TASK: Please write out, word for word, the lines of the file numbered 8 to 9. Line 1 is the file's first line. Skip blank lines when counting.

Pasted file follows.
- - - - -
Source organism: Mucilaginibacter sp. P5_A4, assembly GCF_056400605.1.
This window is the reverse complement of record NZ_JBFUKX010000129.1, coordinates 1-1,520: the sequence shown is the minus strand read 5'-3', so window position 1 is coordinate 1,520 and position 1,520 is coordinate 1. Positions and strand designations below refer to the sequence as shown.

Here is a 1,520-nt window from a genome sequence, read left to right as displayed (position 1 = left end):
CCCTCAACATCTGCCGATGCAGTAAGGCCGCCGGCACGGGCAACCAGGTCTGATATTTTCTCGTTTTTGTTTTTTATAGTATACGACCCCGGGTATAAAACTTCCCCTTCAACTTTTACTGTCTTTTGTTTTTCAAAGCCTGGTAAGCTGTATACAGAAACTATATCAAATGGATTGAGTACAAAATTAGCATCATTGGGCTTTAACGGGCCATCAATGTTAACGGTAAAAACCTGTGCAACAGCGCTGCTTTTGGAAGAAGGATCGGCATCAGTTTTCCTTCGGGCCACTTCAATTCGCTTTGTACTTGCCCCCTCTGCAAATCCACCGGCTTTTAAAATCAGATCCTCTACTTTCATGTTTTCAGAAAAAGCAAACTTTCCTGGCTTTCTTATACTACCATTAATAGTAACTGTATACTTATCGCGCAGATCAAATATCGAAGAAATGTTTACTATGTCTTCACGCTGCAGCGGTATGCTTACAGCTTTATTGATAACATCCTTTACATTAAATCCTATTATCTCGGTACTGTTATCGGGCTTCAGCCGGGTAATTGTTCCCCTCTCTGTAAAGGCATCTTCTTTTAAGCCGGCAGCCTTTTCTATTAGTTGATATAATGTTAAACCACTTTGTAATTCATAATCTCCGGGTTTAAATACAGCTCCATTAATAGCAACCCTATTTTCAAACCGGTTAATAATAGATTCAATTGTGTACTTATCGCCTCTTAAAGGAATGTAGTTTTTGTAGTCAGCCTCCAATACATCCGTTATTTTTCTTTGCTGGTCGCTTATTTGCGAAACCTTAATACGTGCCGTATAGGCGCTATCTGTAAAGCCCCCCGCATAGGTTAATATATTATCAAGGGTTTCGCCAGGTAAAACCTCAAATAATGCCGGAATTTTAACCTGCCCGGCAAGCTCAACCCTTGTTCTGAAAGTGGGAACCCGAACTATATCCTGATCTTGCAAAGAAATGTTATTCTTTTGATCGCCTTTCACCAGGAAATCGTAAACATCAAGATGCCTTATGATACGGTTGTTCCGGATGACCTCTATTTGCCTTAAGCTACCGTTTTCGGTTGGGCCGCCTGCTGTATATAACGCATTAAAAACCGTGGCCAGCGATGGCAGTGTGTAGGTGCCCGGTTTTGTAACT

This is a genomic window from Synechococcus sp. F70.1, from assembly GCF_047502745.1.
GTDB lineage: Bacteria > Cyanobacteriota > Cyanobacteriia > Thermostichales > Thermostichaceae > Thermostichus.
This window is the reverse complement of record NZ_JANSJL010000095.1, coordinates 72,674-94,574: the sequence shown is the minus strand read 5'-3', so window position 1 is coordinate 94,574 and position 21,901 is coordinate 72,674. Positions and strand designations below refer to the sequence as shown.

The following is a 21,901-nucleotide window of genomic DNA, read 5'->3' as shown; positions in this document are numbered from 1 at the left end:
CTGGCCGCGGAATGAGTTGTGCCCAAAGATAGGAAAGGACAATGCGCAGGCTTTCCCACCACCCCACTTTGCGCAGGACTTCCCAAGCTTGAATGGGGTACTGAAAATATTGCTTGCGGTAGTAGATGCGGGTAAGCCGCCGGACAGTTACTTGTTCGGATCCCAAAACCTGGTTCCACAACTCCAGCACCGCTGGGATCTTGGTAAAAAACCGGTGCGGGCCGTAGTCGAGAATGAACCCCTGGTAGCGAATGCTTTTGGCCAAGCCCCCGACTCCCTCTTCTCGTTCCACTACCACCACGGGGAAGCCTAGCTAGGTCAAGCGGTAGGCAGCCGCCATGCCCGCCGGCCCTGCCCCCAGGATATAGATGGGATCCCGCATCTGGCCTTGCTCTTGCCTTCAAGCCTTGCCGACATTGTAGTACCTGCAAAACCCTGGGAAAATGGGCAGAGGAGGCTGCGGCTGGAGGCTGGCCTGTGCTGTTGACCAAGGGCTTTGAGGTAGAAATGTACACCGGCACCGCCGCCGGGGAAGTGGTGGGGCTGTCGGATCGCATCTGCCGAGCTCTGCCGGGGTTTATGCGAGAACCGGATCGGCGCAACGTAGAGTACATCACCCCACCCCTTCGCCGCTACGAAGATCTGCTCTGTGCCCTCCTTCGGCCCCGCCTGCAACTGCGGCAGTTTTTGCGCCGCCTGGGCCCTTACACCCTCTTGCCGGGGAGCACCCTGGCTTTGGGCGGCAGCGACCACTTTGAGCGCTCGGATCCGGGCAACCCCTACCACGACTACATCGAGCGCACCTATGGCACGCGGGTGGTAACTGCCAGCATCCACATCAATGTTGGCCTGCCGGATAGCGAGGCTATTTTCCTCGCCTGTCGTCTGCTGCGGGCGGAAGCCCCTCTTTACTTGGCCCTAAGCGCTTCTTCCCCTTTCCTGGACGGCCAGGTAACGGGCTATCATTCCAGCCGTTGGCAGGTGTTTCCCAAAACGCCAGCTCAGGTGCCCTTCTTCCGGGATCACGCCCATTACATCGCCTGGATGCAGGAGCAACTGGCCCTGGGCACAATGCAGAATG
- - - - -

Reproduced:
The following is a 21,901-nucleotide window of genomic DNA, read 5'->3' as shown; positions in this document are numbered from 1 at the left end:
CTGGCCGCGGAATGAGTTGTGCCCAAAGATAGGAAAGGACAATGCGCAGGCTTTCCCACCACCCCACTTTGCGCAGGACTTCCCAAGCTTGAATGGGGTACTGAAAATATTGCTTGCGGTAGTAGATGCGGGTAAGCCGCCGGACAGTTACTTGTTCGGATCCCAAAACCTGGTTCCACAACTCCAGCACCGCTGGGATCTTGGTAAAAAACCGGTGCGGGCCGTAGTCGAGAATGAACCCCTGGTAGCGAATGCTTTTGGCCAAGCCCCCGACTCCCTCTTCTCGTTCCACTACCACCACGGGGAAGCCTAGCTAGGTCAAGCGGTAGGCAGCCGCCATGCCCGCCGGCCCTGCCCCCAGGATATAGATGGGATCCCGCATCTGGCCTTGCTCTTGCCTTCAAGCCTTGCCGACATTGTAGTACCTGCAAAACCCTGGGAAAATGGGCAGAGGAGGCTGCGGCTGGAGGCTGGCCTGTGCTGTTGACCAAGGGCTTTGAGGTAGAAATGTACACCGGCACCGCCGCCGGGGAAGTGGTGGGGCTGTCGGATCGCATCTGCCGAGCTCTGCCGGGGTTTATGCGAGAACCGGATCGGCGCAACGTAGAGTACATCACCCCACCCCTTCGCCGCTACGAAGATCTGCTCTGTGCCCTCCTTCGGCCCCGCCTGCAACTGCGGCAGTTTTTGCGCCGCCTGGGCCCTTACACCCTCTTGCCGGGGAGCACCCTGGCTTTGGGCGGCAGCGACCACTTTGAGCGCTCGGATCCGGGCAACCCCTACCACGACTACATCGAGCGCACCTATGGCACGCGGGTGGTAACTGCCAGCATCCACATCAATGTTGGCCTGCCGGATAGCGAGGCTATTTTCCTCGCCTGTCGTCTGCTGCGGGCGGAAGCCCCTCTTTACTTGGCCCTAAGCGCTTCTTCCCCTTTCCTGGACGGCCAGGTAACGGGCTATCATTCCAGCCGTTGGCAGGTGTTTCCCAAAACGCCAGCTCAGGTGCCCTTCTTCCGGGATCACGCCCATTACATCGCCTGGATGCAGGAGCAACTGGCCCTGGGCACAATGCAGAATG